Immigration and the 2007 French Elections
This report examines the political context surrounding the 2007 French presidential election as it relates to immigration. It provides an overview of the state of immigration in France and highlights notable demographic trends since 2000.
Data presented in the report reveal an upsurge of permanent migration flows to France in the first half of the decade; numbers further illustrate that this growth is largely attributable to burgeoning family migration stream figures—a result of the large-scale regularization initiatives of the late 1990s, which extended legal status to certain family- and humanitarian-based migrants. While temporary flow levels during the same period show greater variance, student and refugee streams consistently channeled the greatest share of temporary migrants into France.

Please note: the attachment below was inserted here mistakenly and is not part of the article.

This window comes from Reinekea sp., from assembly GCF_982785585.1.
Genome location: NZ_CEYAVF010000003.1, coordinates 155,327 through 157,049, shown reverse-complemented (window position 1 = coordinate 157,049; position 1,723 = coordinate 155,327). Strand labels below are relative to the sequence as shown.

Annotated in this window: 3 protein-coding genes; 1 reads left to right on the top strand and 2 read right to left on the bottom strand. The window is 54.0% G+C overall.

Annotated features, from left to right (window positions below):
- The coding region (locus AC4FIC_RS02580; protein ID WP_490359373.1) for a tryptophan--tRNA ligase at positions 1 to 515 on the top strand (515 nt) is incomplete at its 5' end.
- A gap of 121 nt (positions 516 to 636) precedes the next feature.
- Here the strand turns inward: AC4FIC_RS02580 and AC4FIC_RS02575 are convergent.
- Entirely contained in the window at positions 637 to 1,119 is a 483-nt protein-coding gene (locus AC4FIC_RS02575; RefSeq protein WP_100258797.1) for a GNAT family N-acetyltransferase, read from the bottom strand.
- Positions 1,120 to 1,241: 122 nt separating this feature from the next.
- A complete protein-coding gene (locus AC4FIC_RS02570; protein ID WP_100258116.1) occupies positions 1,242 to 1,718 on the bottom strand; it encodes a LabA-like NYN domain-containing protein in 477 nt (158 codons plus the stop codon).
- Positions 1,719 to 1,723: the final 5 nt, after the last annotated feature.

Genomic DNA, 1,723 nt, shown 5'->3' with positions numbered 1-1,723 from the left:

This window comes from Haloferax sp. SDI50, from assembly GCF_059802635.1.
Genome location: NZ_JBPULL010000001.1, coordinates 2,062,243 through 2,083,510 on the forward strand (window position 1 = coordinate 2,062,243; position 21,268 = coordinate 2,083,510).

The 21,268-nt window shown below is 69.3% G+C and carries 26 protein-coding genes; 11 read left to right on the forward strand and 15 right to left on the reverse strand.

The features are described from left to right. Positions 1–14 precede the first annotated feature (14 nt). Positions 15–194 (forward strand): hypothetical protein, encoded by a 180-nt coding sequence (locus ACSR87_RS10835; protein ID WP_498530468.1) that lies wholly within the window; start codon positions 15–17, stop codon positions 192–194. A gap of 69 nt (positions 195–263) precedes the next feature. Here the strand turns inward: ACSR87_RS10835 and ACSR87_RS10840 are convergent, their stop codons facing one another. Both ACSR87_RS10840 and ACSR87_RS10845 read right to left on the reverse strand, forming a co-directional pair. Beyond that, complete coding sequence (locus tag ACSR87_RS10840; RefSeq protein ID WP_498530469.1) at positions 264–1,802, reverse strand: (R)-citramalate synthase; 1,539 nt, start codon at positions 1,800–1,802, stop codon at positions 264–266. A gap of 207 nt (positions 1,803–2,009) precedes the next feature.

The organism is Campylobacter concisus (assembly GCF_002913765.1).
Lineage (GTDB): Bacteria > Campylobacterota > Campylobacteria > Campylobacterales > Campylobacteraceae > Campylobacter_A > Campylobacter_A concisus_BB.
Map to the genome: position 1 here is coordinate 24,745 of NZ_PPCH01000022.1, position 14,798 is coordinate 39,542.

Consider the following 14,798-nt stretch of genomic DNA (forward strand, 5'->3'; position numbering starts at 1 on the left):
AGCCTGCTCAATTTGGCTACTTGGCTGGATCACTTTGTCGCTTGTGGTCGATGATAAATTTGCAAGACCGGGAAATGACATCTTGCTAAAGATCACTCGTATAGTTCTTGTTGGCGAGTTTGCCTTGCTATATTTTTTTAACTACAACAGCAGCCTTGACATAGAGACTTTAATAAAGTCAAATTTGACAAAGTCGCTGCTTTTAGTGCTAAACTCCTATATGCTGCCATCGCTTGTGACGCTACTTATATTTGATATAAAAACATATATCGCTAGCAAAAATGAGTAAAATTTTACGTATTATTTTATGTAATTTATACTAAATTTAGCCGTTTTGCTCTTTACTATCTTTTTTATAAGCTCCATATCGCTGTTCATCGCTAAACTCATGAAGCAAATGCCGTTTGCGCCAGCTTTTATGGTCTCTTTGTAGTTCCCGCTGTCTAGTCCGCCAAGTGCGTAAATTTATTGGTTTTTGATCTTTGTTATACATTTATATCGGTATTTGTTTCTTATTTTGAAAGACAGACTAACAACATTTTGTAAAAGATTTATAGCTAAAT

The second half of the report tackles how the contest between center-right l’Union pour le Mouvement Populaire (UMP) candidate Nicolas Sarkozy and center-left Parti Socialiste (PS) candidate Ségolène Royal—and its outcome—will likely impact the country’s future immigration and integration agenda. Based on Sarkozy’s track record as Interior Minister of France, the author predicts the UMP candidate will continue to advance provisions that open France to high-skilled immigration, stem illegal immigration, restrict family migration, and promote integration into French society. Sarkozy’s stance will likely balance tougher enforcement measures targeting unauthorized immigrants on one hand, and efforts to address the socioeconomic challenges of disadvantaged immigrant groups on the other. The author anticipates Royal will take a more moderate stance on immigration and direct her policy focus toward expanding regularization efforts and championing bilateral or multi-national development initiatives.